According to the MEED Gulf Contractor Survey 2008, Al-Arrab Contracting Company (ACC) is now Saudi Arabia’s third-largest contractor by value of contracts won in 2007, behind Saudi Oger and Saudi Binladin Group.
Since 2004, when the giant Mada Group for Industrial & Commercial Investment, owned by the Al-Rajhi family, acquired a majority stake, the company has made acquisitions in a range of sectors. In November 2007, it demonstrated its international aspirations with the acquisition of a Romanian company, Electro-putere, to cater in the market for electrical transmission and distribution.
Since its inception in 1983, when the company began with local, simple contracting projects, it has grown into one of Saudi Arabia’s biggest companies, with a turnover in 2007 of $507m, 16 subsidiaries and a workforce of 12,000 people. The group has three main businesses: general contracting, electromechanical contracting and power-generation contracting. On a day-to-day structure, it is run in five business units: construction and buildings, infrastructure, medical, electromechanical and energy.
Date established: 1983
Main business sectors: Construction and construction-related manufacturing, including furniture, doors and windows
Main business regions: Saudi Arabia, other Gulf, Africa and Europe
Board of directors: Ahmad al-Rajhi (chairman), Said Said (managing director), Samer Arafa, Ali al-Rajhi
Each operating company has a fully authorised general manager, who is mandated to deliver the objectives of the company in terms of commercial performance and personnel requirements. The operating divisions are managed from a central corporate office, which co-ordinates activities across the group.
“There is either a thick line or thin dotted line between the corporate office and general manager depending on the size of the firm or its capabilities,” says Samer Arafa, director at ACC.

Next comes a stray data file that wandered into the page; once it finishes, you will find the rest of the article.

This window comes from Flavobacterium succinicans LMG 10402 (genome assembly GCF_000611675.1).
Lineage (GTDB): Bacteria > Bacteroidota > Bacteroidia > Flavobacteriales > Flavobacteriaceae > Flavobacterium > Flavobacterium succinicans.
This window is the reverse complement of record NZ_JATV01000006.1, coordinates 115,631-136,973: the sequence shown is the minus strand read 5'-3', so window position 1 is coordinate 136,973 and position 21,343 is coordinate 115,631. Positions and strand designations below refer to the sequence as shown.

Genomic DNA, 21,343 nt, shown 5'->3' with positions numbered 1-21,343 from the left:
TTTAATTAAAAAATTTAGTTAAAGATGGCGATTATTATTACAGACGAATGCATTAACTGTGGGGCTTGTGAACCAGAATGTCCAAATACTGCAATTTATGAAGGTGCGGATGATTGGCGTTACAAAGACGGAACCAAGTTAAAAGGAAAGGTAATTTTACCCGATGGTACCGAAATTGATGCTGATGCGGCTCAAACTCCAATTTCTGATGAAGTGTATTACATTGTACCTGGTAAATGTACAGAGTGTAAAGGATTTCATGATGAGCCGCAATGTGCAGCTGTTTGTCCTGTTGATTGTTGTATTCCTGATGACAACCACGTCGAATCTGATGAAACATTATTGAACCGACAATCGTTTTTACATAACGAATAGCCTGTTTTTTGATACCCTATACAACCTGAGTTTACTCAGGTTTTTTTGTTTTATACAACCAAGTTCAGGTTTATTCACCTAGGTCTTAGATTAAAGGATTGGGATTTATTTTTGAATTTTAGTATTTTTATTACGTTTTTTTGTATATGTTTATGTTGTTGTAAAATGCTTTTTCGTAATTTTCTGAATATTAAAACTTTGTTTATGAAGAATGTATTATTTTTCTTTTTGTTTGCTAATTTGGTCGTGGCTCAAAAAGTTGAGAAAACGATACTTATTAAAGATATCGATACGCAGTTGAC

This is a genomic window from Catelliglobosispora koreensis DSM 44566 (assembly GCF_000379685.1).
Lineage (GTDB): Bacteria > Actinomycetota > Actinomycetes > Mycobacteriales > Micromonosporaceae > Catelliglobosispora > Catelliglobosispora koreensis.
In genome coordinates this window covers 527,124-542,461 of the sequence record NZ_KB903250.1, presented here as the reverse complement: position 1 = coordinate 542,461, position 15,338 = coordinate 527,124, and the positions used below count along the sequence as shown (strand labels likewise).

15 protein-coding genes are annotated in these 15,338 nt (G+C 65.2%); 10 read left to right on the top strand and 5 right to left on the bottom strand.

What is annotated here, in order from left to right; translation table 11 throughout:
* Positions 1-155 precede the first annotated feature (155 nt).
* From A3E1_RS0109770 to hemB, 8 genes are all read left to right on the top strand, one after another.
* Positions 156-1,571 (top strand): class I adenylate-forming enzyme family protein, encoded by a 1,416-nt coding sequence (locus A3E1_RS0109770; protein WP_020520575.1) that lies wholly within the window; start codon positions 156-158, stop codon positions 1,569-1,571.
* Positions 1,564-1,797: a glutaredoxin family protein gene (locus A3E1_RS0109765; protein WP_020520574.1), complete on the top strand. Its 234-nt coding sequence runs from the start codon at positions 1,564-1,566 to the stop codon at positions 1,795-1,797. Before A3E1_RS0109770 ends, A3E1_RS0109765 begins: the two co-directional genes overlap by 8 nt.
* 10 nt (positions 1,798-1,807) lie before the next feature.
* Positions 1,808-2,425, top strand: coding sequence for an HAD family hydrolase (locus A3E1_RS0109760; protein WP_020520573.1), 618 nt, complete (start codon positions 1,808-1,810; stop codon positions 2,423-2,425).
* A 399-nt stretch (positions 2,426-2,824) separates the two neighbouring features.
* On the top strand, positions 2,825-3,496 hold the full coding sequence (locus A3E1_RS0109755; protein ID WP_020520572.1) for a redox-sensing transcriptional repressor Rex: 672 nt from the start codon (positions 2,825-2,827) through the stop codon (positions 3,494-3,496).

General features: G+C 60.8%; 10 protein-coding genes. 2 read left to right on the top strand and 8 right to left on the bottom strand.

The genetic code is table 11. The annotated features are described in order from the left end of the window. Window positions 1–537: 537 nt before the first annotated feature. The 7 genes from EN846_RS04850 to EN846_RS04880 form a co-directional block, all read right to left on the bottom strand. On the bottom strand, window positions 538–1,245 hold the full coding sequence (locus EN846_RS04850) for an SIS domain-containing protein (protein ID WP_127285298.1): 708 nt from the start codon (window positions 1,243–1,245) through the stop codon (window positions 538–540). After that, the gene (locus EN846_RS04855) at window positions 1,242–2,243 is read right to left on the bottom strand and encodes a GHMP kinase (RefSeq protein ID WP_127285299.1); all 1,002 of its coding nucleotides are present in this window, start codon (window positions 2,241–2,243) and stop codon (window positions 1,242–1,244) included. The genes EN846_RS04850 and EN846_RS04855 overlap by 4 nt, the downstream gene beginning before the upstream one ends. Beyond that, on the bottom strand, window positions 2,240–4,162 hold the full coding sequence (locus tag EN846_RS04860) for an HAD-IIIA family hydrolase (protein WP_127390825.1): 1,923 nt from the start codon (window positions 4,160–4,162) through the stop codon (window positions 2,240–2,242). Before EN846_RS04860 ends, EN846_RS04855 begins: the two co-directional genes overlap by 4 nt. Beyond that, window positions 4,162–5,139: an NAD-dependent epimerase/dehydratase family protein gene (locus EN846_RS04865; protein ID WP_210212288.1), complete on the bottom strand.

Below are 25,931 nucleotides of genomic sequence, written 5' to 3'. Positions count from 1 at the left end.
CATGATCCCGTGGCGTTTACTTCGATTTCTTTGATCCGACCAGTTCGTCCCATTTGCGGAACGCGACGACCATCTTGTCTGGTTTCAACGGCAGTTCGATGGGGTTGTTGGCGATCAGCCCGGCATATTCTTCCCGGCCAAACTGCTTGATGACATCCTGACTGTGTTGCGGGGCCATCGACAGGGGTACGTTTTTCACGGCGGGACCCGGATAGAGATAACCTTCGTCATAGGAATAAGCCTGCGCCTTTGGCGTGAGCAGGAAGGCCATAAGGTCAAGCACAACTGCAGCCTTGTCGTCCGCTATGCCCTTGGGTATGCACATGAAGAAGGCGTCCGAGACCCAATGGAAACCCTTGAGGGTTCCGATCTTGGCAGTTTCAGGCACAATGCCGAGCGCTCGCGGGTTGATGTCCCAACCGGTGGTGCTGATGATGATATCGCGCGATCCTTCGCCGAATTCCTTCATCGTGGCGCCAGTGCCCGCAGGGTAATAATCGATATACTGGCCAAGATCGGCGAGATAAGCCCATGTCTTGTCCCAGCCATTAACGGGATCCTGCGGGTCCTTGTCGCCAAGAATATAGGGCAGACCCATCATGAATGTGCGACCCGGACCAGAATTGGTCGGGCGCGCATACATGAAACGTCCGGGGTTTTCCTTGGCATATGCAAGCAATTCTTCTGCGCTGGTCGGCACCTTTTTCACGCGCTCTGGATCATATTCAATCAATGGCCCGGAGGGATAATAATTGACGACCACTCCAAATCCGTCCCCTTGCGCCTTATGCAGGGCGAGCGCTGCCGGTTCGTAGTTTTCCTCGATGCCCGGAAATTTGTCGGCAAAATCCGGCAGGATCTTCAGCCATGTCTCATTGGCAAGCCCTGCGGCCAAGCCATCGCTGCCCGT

Unlike many traditional contractors in Saudi Arabia, ACC also provides advisory services at an early stage.
“Our skill is in-house engineering, which is high compared with other contracting companies,” says Arafa. “So we focus on projects whereby clients get a lot of value, and we can execute the project in a successful way, based on the engineering content it has.
“The less information, definition or structure the project has – and the client may not know exactly what they want – that is where we excel. It is our main strength. We are good at developing concepts.”
Recently, the firm has been involved in several university projects in the kingdom. In January, it was awarded eight construction packages for the Umm al-Qurra in Mecca. The $146m (SR550m) deal includes lecture buildings, student housing, a medicine college, pharmacy college and university hospital extension.
While the corporate office decides which projects to bid for, the board of directors is informed of all the major projects being targeted. Recent targets in Saudi Arabia include the $6bn Mecca-Medina rail link, the $5bn Saudi Landbridge project linking Jeddah to Jubail, and the $1.1bn northern border security fence running between Saudi Arabia and Iraq.
ACC is expanding rapidly through acquisition and growth. It acquired more than 10 firms in 2007, and started more than five. ACC is clearly not holding back. Its turnover of $507m for 2007 was 72 per cent higher than the $294m turnover for 2006.
Arafa says the firm recognises the importance of maintaining the impetus and capitalising on the opportunities for growth that the Saudi and Gulf markets provide.
“We have commissioned Ernst & Young to create an operating model and group organisation structure for us so that we may continue to grow, which is a magic word for us in the Gulf,” he says.
“To continue a healthy, systematic growth, we are working on a modular system, so that we can grow by adding blocks to the system that we are working on now.”
ACC will become one of the first diversified contracting companies to implement SAP management software. Arafa says ACC is looking to implement the software fully across the group in mid-2009. “This is big news as by mid-2009 we will be electronically integrated across all our subsidiaries,” he says. “This is pretty challenging for people who work with steel and concrete.”
The final piece of the puzzle for ACC is its territorial plans. In November 2007, the company acquired a 62 per cent share of Electro-putere, which it says will cater for a niche in the market for electrical transmission and distribution, and at the same time provide a foothold in the lucrative European market.
Arafa would not say whether this means looking east or west, although the EU is sure to play a major part in ACC’s future plans.